Yesterday hundreds and thousands of Australian men and women, girls and boys took a pledge.
In schools, in workplaces, in parliaments, in community halls, on the streets.
They marched. They sang. They made and listened to speeches. They wore, formed, etched and hung ribbons. In a myriad of ways, they marked the 12th annual White Ribbon Day, in the name of stamping out violence against women. They swore not to commit, condone or remain silent about domestic violence.
And while that happened, the horror continued. The police were still responding to 657 domestic violence calls a day.
Emergency departments were admitting victims and courts were processing AVOs. Police were prosecuting accused perpetrators, refuges were making agonising decisions about which women could be admitted, the coroner was counting deaths and children were living in fear.
Last night more than 600,000 Australians tuned in for the second part of Sarah Ferguson’s documentary Hitting Home and afterwards the ABC screened a special Q&A hosted by Julia Baird on the topic.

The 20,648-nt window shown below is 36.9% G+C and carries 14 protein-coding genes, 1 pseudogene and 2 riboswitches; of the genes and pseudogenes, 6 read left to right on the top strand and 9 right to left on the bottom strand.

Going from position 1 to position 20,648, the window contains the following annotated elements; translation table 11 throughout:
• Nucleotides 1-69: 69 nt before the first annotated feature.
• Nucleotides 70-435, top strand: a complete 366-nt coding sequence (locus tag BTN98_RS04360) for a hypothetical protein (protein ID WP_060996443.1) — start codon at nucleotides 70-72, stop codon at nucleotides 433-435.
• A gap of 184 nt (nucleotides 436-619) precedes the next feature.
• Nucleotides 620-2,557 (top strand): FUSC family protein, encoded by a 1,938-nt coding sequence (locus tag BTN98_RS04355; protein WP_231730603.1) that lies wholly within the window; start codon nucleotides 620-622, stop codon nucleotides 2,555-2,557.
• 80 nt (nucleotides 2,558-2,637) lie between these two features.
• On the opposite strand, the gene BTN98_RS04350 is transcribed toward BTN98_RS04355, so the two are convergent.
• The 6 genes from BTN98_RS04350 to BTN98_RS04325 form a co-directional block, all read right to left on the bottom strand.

In devastating detail these shows covered lives lost and irrevocably marred by intimate violence. And it made one thing crystal clear: none of the things that will save women’s lives and stop domestic violence are free.
Raising awareness is critical but not if we don’t have services to help victims – women and children – who become aware of the danger they are in. As Jane Caro put it, telling women they don’t have to live with violence but failing to provide them with a means to leave safely is another form of abuse.